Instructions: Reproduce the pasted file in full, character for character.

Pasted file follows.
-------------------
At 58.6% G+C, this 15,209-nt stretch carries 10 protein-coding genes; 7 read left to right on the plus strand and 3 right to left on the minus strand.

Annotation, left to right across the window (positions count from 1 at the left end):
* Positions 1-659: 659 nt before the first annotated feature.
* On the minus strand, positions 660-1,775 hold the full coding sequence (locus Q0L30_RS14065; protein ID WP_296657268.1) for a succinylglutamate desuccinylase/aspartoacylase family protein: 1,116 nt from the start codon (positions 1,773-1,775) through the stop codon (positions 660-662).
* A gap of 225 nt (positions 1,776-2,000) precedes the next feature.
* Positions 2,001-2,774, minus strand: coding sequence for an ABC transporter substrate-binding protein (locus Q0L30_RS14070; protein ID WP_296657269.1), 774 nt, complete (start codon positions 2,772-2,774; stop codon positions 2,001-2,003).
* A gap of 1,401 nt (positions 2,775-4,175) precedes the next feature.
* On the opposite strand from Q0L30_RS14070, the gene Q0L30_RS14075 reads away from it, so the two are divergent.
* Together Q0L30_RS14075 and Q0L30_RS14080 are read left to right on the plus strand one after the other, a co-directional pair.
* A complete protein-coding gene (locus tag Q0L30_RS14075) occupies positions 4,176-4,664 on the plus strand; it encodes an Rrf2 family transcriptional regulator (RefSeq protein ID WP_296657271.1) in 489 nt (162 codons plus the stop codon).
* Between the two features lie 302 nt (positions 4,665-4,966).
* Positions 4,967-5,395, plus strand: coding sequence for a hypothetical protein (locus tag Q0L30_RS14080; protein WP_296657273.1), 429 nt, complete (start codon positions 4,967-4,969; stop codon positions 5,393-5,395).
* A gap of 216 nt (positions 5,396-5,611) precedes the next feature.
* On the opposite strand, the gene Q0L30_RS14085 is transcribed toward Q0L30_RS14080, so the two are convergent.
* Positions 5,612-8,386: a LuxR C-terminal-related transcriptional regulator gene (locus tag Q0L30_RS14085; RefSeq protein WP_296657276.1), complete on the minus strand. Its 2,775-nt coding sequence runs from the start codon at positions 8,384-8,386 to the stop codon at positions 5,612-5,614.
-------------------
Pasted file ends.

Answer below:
At 58.6% G+C, this 15,209-nt stretch carries 10 protein-coding genes; 7 read left to right on the plus strand and 3 right to left on the minus strand.

Annotation, left to right across the window (positions count from 1 at the left end):
* Positions 1-659: 659 nt before the first annotated feature.
* On the minus strand, positions 660-1,775 hold the full coding sequence (locus Q0L30_RS14065; protein ID WP_296657268.1) for a succinylglutamate desuccinylase/aspartoacylase family protein: 1,116 nt from the start codon (positions 1,773-1,775) through the stop codon (positions 660-662).
* A gap of 225 nt (positions 1,776-2,000) precedes the next feature.
* Positions 2,001-2,774, minus strand: coding sequence for an ABC transporter substrate-binding protein (locus Q0L30_RS14070; protein ID WP_296657269.1), 774 nt, complete (start codon positions 2,772-2,774; stop codon positions 2,001-2,003).
* A gap of 1,401 nt (positions 2,775-4,175) precedes the next feature.
* On the opposite strand from Q0L30_RS14070, the gene Q0L30_RS14075 reads away from it, so the two are divergent.
* Together Q0L30_RS14075 and Q0L30_RS14080 are read left to right on the plus strand one after the other, a co-directional pair.
* A complete protein-coding gene (locus tag Q0L30_RS14075) occupies positions 4,176-4,664 on the plus strand; it encodes an Rrf2 family transcriptional regulator (RefSeq protein ID WP_296657271.1) in 489 nt (162 codons plus the stop codon).
* Between the two features lie 302 nt (positions 4,665-4,966).
* Positions 4,967-5,395, plus strand: coding sequence for a hypothetical protein (locus tag Q0L30_RS14080; protein WP_296657273.1), 429 nt, complete (start codon positions 4,967-4,969; stop codon positions 5,393-5,395).
* A gap of 216 nt (positions 5,396-5,611) precedes the next feature.
* On the opposite strand, the gene Q0L30_RS14085 is transcribed toward Q0L30_RS14080, so the two are convergent.
* Positions 5,612-8,386: a LuxR C-terminal-related transcriptional regulator gene (locus tag Q0L30_RS14085; RefSeq protein WP_296657276.1), complete on the minus strand. Its 2,775-nt coding sequence runs from the start codon at positions 8,384-8,386 to the stop codon at positions 5,612-5,614.